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If you were a skateboard daredevil at the Rom, you must catch this drive-in film premiere

PUBLISHED: 12:01 09 October 2020 | UPDATED: 12:25 09 October 2020

The feature film will premiere at the skatepark on October 10 - and show there for one night only. Photo: Matt Harris

The feature film will premiere at the skatepark on October 10 - and show there for one night only. Photo: Matt Harris

Matt Harris

A feature film about Rom skatepark in Hornchurch will premiere at a special drive-in at the park on Saturday.

The skatepark has been closed since September last year. Photo: Matt HarrisThe skatepark has been closed since September last year. Photo: Matt Harris

It was the world’s only full-size listed skatepark but closed in September 2019 after 41 years following a fire. The management also cited rising insurance costs and a poor attendance record as reasons for closure.

Rom Boys: 40 Years of Rad documents the park’s middle age skaters, BMXers and street artists, who against all the odds, are fighting to keep to bring it back to life.

The premiere, which will be shown for one day only on Saturday, October 10, will be a drive-in cinema experience at the park in Upper Rainham Road.

Directed by Matt Harris, the film is the first time a feature length documentary has looked at the early British skateboarding and BMX scene from the late seventies and eighties.

Rom Boys won best feature documentary at Paris Surf and Skate Film Festiva in Septemberl. Picture: Matt HarrisRom Boys won best feature documentary at Paris Surf and Skate Film Festiva in Septemberl. Picture: Matt Harris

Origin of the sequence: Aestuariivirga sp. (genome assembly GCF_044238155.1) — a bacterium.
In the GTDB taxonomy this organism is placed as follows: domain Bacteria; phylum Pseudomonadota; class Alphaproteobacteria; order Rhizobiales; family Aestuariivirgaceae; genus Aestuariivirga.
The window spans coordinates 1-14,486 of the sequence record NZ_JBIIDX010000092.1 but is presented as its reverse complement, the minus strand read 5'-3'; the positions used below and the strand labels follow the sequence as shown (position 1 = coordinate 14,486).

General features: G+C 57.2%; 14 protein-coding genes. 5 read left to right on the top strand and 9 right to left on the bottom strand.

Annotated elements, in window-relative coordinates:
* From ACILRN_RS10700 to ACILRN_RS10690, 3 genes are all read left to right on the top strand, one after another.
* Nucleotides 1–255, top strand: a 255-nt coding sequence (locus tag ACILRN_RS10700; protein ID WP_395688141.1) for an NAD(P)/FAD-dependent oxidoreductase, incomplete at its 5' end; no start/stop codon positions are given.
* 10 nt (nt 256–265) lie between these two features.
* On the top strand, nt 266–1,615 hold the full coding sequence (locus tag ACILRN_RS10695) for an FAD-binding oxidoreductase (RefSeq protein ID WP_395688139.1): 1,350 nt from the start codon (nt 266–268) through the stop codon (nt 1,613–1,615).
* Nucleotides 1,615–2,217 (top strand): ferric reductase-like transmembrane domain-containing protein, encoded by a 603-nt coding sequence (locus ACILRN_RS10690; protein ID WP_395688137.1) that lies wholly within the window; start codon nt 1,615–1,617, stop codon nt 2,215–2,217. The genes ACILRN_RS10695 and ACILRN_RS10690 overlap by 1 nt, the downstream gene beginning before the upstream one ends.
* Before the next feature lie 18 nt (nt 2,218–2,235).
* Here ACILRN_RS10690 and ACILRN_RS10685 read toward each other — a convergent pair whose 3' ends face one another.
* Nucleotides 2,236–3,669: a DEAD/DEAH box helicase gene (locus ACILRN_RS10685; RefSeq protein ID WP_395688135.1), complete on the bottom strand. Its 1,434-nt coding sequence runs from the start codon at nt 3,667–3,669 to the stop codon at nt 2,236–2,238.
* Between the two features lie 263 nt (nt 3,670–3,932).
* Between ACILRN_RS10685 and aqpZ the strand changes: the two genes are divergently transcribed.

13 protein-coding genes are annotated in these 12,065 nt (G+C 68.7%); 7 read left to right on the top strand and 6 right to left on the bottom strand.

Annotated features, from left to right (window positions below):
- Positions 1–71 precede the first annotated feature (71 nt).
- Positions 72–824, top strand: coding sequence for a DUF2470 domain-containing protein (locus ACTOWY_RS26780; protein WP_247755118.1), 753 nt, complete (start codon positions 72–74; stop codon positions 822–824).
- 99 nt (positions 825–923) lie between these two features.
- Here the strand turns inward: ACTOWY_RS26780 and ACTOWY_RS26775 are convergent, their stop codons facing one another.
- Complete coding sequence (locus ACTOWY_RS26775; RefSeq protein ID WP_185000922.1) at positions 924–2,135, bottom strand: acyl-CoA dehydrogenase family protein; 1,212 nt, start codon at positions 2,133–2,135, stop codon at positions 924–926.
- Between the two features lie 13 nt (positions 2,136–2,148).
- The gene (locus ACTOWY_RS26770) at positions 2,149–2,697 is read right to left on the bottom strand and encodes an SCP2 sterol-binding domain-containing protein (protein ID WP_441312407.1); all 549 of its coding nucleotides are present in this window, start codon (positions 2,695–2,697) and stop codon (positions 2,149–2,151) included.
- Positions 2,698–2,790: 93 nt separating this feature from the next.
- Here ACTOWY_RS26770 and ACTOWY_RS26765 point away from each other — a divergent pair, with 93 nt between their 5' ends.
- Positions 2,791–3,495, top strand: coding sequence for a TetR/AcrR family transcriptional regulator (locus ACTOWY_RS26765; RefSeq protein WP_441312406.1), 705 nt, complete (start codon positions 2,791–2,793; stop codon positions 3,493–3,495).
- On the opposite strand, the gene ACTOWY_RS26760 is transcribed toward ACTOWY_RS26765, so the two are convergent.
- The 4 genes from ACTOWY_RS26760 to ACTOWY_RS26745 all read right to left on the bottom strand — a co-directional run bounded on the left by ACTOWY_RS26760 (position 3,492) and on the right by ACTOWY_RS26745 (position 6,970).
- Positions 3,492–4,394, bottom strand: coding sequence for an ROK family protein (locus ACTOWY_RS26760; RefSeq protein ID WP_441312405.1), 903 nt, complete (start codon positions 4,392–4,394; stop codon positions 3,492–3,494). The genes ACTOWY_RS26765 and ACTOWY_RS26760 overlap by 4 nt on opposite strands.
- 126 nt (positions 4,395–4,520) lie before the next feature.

It features archive footage from the past 40 years and interviews with UK and US skate and BMX legends such as Lance Mountain, Bob Haro and Andy Ruffell and other key figures from the UK action sports and street art scene.

Matt says: “This is the first time a feature film has looked at this sub-culture from a distinctly British perspective.”

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In 2014 the skatepark was given grade II listed status. Heritage minister of the time, Ed Vaizey, said: “The Rom was built in the late 1970s. Its listing is a testament to its design and highlights how the UK’s unique heritage reflects all parts of our culture and history.”

Rom skatepark was the first skatepark in Europe to become a protected heritage site in recognition of its cultural importance. Picture: Philip Toscano/PARom skatepark was the first skatepark in Europe to become a protected heritage site in recognition of its cultural importance. Picture: Philip Toscano/PA

The Rom, which occupies 8,000 square metres, was among a rash of skateparks built as the seventies craze swept Britain, many were later demolished.

Made from seamless, pressurised concrete, the Rom is closely based on Californian skateparks.

After closing, the management’s have tried to ensure the closed park is maintained properly whilst applications are made for funds to try and reopen.

Over the summer, the team invited volunteers and come and help clean up the park and also organised a few skate sessions to contribute to reopening funds.

Rom skatepark in Hornchurch dates back to the 1970s. Picture: Philip Toscano/PARom skatepark in Hornchurch dates back to the 1970s. Picture: Philip Toscano/PA

Tickets are £35 per car, with two showings 6.30pm (sold out) and 9pm on October 10.

The film will be available on Apple TV and Amazon from October 13.

Tickets and more info: romskatepark.co.uk


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